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Dolce Vita Adds Market, Cantina

Italian venue expands in Fairfax.

Authentic Italian wines, sauces and drinks are available in a new Italian market in Fairfax.

Sfizi Deli Café opened Oct. 18 in space attached to the Dolce Vita Italian restaurant on Lee Highway. In addition to Italian products on the shelves, Sfizi offers prepared food and coffee to be enjoyed at home or at one of the tables set up in the market. It also has a catering menu.

The market is owned by brothers Giuseppe "Joe" and Lino Ricciardi. “It has been a long time, but it’s worth the wait. It is important to have quality,” said Lino Ricciardi.

The brothers are from Avellino, Italy, near Naples, where they learned to appreciate food from their mother. After Joe Ricciardi moved to Long Island with part of the family, he took a kitchen job at a local restaurant. Two years later, at age 18, he moved from dishwasher to restaurateur, opening a restaurant called Teresa’s. Two years later, he was the owner of a second restaurant, Enrico Greentree, a dinner theater featuring operas and short musicals.

When Lino Ricciardi joined his family from Italy, he too became involved in the restaurants, also starting work in the kitchen. But while Joe Ricciardi stuck to the food industry, Lino Ricciardi experimented with fashion, opening a few boutiques in Manhattan, and art, making his own designs. One of Lino Ricciardi’s masterpieces is on display at the deli — the Sfizi sign on the floor at the entrance is signed with the initials L.R.

“I know that when my mother walks in here, she will be proud,” said Lino Ricciardi. The Ricciardi brothers pride themselves on the quality and authenticity of their products. Citing their mother as the biggest inspiration in food preparation, they tell stories of how much pride she took in cooking the meals for the family. Joe Ricciardi’s wife, Sharon, said that going on a date to eat something was nearly impossible, because Ricciardi’s mother would be insulted.

“What we are trying to do here is educate the people about Italian food," said Lino Ricciardi. He hopes that Sfizi, which takes its name from the Italian word for “a strong craving,” will satisfy the strong cravings of the people in Fairfax by taking Italian products and recipes and reaching out to the customers by providing “authentic, fine and simple Italian food.”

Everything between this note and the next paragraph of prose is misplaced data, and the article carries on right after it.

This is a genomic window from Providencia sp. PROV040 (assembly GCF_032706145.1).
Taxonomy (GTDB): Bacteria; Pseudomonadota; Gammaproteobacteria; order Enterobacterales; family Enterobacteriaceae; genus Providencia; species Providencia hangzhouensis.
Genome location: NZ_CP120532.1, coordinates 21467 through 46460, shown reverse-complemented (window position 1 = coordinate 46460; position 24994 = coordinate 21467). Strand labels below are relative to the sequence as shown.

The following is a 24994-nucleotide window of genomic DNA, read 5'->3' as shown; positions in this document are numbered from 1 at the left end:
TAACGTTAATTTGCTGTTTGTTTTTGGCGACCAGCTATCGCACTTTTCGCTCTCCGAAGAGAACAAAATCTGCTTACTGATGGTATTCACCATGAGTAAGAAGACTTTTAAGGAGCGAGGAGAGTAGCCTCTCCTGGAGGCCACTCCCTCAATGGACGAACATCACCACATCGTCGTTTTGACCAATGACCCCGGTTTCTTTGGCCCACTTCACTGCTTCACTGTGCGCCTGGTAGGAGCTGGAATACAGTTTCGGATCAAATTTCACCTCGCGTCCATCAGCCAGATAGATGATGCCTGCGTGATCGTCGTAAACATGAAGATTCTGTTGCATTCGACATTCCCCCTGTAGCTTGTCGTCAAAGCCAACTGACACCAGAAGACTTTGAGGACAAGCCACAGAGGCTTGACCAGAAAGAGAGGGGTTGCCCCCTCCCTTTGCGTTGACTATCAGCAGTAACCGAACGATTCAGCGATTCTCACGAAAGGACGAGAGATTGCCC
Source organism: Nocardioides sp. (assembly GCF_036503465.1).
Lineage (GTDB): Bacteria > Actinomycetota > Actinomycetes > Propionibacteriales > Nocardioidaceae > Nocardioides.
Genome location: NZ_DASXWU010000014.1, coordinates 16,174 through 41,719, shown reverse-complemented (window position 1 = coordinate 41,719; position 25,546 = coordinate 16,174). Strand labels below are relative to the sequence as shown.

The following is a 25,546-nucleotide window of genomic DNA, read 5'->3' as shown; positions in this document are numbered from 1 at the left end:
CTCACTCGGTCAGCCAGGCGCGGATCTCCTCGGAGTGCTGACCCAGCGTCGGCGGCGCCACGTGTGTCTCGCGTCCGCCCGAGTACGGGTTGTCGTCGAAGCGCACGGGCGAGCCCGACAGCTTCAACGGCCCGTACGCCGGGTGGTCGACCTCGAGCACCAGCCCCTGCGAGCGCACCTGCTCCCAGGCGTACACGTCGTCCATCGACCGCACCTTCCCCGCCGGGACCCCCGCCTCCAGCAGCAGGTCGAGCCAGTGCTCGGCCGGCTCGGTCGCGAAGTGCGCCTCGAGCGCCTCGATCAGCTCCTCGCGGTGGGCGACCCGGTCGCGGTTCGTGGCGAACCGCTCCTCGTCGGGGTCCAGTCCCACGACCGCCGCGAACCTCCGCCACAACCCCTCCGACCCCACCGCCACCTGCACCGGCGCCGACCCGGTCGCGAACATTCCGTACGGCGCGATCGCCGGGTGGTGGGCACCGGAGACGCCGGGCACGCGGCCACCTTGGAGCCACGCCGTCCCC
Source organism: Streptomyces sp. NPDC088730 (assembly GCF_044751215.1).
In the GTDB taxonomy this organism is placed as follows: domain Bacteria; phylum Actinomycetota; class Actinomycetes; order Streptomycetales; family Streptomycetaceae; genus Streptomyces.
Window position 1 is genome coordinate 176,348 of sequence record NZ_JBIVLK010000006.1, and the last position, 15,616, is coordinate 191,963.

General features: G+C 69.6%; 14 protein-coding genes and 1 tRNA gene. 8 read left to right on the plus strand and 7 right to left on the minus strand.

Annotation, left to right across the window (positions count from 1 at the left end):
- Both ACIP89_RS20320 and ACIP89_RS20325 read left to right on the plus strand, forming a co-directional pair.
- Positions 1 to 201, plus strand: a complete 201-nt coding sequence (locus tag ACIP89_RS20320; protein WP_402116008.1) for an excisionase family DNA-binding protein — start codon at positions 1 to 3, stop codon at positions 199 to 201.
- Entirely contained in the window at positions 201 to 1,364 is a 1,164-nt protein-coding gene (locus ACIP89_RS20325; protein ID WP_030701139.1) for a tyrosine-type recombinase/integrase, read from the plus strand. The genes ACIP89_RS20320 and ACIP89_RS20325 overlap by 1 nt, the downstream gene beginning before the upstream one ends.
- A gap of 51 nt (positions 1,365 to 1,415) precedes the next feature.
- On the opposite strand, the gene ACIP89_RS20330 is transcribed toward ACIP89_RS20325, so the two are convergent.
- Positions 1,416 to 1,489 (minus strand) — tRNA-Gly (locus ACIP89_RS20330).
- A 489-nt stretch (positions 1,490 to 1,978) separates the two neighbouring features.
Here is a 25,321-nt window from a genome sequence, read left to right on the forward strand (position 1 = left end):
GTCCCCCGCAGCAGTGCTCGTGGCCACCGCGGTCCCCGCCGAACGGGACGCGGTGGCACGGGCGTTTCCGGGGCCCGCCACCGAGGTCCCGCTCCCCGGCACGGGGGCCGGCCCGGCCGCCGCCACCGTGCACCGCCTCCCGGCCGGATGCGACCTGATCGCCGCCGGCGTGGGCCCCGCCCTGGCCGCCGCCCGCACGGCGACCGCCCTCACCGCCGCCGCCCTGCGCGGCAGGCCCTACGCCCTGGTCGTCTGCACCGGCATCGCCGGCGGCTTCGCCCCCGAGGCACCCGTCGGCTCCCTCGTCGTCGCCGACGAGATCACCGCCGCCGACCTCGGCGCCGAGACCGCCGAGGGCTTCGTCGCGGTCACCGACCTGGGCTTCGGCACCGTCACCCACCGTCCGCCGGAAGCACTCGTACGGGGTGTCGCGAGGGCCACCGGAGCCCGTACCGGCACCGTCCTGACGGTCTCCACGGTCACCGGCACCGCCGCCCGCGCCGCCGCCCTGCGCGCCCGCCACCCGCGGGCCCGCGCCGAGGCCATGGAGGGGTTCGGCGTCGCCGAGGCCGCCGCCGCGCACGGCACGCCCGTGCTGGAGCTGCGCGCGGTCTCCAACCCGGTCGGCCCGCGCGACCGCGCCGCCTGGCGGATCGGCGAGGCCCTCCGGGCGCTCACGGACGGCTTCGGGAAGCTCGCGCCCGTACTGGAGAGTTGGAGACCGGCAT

While not everything the Ricciardis had hoped to stock is on the shelves, the deli is ready to open. The shelves are stacked with a wide assortment of Italian foods, with cheeses including real buffalo mozzarella. “The idea of a deli is to come in and enjoy the food,” said Lino Ricciardi.

BESIDES SFIZI, DOLCE Vita is opening another addition to its establishment. Joe Ricciardi and a co-owner of Dolce Vita, Ricardo Bellucci, a native of Florence, Italy, have bought the vacant building by the restaurant to use as a cantina for private parties. The cantina will seat 35, said public relations manager Bunny Polmer.

Customers can order any food they want for their private party at the cantina, and the chefs will make it, demonstrating cooking techniques as they go. “Anything that’s Italian, I can make,” said Joe Ricciardi. Sometimes the room is used for wine tasting parties, and during those parties the restaurant prepares special appetizers and pasta. The use of the cantina is free of charge Sunday–Thursday night, and a $250 fee is charged for its use on Friday or Saturday night. However, that charge is waived with a $1,000 purchase of wine and food. Like the food, the seating in the cantina can be arranged according to the customers’ preference.

DOLCE VITA ITSELF seats about 70 people. The main room takes the diners to Italy through its painted walls, showing scenes of Italian countryside and cultural elements. The most noticeable mural shows Rome’s Spanish Steps. On the other side of the room, the mouth of a relief face of a patrician Roman serves as the kitchen’s oven. This is “one of the only wood-burning brick ovens in Fairfax,” Polmer said.

The restaurant offers live entertainment Wednesday through Saturday night. On Thursday nights, a piano player entertains diners, while on other nights the restaurant features a guitar player. “There is just something about [the guitar player],” said Sharon Ricciardi. “He is not the greatest singer, but the way he carries himself is amazing.” She said that customers often call the restaurant asking for the guitar player to play at their private parties on the weekends, but Joe Ricciardi refuses to give up his star. “He works here on the weekends,” he said.

Joe Ricciardi takes pride in providing his patrons with good quality food. He understands that today’s market is diet-weary, and he supports that. “We don’t put junk on people’s plates,” he said. He also said that because of the research done on wine, showing that red wine contains compounds that battle a protein linked to heart disease, the restaurant sells much more red wine than white. Dolce Vita sells 25-30 cases of wine weekly over the summer, and 40-45 cases weekly during the winter months. “Of the 30 cases sold,” said Joe Ricciardi, “one to two cases are white wine.”